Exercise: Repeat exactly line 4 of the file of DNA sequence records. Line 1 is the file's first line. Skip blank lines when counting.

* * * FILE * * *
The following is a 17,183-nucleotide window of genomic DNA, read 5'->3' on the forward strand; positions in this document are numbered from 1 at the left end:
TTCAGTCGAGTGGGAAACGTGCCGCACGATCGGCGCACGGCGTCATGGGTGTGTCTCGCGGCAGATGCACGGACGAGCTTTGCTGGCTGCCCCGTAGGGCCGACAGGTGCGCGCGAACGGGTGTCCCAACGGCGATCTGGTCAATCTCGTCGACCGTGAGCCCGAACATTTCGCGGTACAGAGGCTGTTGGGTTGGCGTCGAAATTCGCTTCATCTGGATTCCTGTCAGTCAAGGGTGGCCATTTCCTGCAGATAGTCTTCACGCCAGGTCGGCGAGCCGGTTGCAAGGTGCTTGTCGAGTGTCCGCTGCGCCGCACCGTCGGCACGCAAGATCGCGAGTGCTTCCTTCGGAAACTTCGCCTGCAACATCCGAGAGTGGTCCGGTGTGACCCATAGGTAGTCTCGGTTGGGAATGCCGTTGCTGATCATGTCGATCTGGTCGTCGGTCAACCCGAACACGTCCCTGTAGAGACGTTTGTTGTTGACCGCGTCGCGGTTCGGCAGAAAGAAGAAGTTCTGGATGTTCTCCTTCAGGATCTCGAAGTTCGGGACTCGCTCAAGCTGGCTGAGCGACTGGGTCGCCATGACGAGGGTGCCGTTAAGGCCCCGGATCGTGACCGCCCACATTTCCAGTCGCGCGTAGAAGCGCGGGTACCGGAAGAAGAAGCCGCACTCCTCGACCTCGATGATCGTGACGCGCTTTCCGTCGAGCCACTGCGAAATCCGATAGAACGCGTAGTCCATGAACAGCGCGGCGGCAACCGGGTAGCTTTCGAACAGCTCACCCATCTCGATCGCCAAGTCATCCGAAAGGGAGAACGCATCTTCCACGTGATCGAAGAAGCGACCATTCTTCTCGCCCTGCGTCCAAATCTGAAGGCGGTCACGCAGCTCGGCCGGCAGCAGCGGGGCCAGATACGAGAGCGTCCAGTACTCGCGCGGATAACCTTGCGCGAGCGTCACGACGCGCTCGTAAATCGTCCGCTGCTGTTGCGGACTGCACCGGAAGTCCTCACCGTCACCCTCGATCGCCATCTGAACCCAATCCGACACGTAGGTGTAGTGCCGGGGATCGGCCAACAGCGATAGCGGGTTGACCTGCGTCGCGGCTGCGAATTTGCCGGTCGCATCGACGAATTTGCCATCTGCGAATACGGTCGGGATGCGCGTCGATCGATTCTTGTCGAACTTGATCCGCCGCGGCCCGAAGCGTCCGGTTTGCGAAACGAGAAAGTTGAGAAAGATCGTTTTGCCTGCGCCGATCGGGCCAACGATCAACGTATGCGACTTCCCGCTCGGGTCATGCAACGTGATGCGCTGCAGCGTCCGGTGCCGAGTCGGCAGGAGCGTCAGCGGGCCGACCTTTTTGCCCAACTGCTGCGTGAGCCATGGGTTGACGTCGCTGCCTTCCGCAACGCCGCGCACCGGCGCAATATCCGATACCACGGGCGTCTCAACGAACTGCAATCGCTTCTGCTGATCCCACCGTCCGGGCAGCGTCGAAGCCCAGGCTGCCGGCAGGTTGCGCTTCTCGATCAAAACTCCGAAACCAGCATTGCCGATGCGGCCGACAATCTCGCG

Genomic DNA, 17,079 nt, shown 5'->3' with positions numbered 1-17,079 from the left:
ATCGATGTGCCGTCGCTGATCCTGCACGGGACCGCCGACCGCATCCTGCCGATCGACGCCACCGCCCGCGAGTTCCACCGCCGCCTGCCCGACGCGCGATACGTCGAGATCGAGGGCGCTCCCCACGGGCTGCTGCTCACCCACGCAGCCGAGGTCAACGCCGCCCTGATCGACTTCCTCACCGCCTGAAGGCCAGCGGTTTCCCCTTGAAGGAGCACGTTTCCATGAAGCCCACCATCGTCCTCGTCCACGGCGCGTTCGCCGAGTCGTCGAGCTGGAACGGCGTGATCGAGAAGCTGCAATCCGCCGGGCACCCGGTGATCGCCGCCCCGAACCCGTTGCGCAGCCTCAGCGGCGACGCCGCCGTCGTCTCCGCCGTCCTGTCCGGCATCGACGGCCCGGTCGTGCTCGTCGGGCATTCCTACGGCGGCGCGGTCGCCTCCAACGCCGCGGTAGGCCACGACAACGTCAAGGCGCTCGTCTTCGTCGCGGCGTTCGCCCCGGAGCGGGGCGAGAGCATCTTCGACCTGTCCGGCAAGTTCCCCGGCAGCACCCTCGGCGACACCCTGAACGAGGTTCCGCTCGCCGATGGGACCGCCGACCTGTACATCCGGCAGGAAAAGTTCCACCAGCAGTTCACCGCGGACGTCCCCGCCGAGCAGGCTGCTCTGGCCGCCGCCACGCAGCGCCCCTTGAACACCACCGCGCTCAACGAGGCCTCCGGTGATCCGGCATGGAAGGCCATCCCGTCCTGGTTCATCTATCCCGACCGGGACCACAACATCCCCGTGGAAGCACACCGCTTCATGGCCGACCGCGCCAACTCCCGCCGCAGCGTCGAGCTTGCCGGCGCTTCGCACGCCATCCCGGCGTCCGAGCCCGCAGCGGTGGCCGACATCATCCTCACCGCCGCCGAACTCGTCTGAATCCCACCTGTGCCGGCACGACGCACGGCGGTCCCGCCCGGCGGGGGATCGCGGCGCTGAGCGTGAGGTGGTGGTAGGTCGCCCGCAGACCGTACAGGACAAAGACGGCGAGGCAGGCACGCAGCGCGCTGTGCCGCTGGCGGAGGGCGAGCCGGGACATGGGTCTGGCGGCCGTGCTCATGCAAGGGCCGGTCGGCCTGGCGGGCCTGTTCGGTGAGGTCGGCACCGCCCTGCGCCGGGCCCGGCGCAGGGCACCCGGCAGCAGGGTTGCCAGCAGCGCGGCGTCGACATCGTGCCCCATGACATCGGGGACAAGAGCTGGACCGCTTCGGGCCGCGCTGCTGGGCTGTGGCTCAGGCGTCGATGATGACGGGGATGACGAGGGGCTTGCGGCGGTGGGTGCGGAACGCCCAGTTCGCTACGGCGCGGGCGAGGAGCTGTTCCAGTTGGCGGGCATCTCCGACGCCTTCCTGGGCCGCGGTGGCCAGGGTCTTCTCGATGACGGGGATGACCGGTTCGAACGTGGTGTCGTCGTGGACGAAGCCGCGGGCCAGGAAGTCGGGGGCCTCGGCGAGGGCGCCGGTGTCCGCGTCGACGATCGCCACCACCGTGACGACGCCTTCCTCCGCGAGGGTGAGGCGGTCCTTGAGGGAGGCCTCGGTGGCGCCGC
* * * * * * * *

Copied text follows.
ATCGATGTGCCGTCGCTGATCCTGCACGGGACCGCCGACCGCATCCTGCCGATCGACGCCACCGCCCGCGAGTTCCACCGCCGCCTGCCCGACGCGCGATACGTCGAGATCGAGGGCGCTCCCCACGGGCTGCTGCTCACCCACGCAGCCGAGGTCAACGCCGCCCTGATCGACTTCCTCACCGCCTGAAGGCCAGCGGTTTCCCCTTGAAGGAGCACGTTTCCATGAAGCCCACCATCGTCCTCGTCCACGGCGCGTTCGCCGAGTCGTCGAGCTGGAACGGCGTGATCGAGAAGCTGCAATCCGCCGGGCACCCGGTGATCGCCGCCCCGAACCCGTTGCGCAGCCTCAGCGGCGACGCCGCCGTCGTCTCCGCCGTCCTGTCCGGCATCGACGGCCCGGTCGTGCTCGTCGGGCATTCCTACGGCGGCGCGGTCGCCTCCAACGCCGCGGTAGGCCACGACAACGTCAAGGCGCTCGTCTTCGTCGCGGCGTTCGCCCCGGAGCGGGGCGAGAGCATCTTCGACCTGTCCGGCAAGTTCCCCGGCAGCACCCTCGGCGACACCCTGAACGAGGTTCCGCTCGCCGATGGGACCGCCGACCTGTACATCCGGCAGGAAAAGTTCCACCAGCAGTTCACCGCGGACGTCCCCGCCGAGCAGGCTGCTCTGGCCGCCGCCACGCAGCGCCCCTTGAACACCACCGCGCTCAACGAGGCCTCCGGTGATCCGGCATGGAAGGCCATCCCGTCCTGGTTCATCTATCCCGACCGGGACCACAACATCCCCGTGGAAGCACACCGCTTCATGGCCGACCGCGCCAACTCCCGCCGCAGCGTCGAGCTTGCCGGCGCTTCGCACGCCATCCCGGCGTCCGAGCCCGCAGCGGTGGCCGACATCATCCTCACCGCCGCCGAACTCGTCTGAATCCCACCTGTGCCGGCACGACGCACGGCGGTCCCGCCCGGCGGGGGATCGCGGCGCTGAGCGTGAGGTGGTGGTAGGTCGCCCGCAGACCGTACAGGACAAAGACGGCGAGGCAGGCACGCAGCGCGCTGTGCCGCTGGCGGAGGGCGAGCCGGGACATGGGTCTGGCGGCCGTGCTCATGCAAGGGCCGGTCGGCCTGGCGGGCCTGTTCGGTGAGGTCGGCACCGCCCTGCGCCGGGCCCGGCGCAGGGCACCCGGCAGCAGGGTTGCCAGCAGCGCGGCGTCGACATCGTGCCCCATGACATCGGGGACAAGAGCTGGACCGCTTCGGGCCGCGCTGCTGGGCTGTGGCTCAGGCGTCGATGATGACGGGGATGACGAGGGGCTTGCGGCGGTGGGTGCGGAACGCCCAGTTCGCTACGGCGCGGGCGAGGAGCTGTTCCAGTTGGCGGGCATCTCCGACGCCTTCCTGGGCCGCGGTGGCCAGGGTCTTCTCGATGACGGGGATGACCGGTTCGAACGTGGTGTCGTCGTGGACGAAGCCGCGGGCCAGGAAGTCGGGGGCCTCGGCGAGGGCGCCGGTGTCCGCGTCGACGATCGCCACCACCGTGACGACGCCTTCCTCCGCGAGGGTGAGGCGGTCCTTGAGGGAGGCCTCGGTGGCGCCGC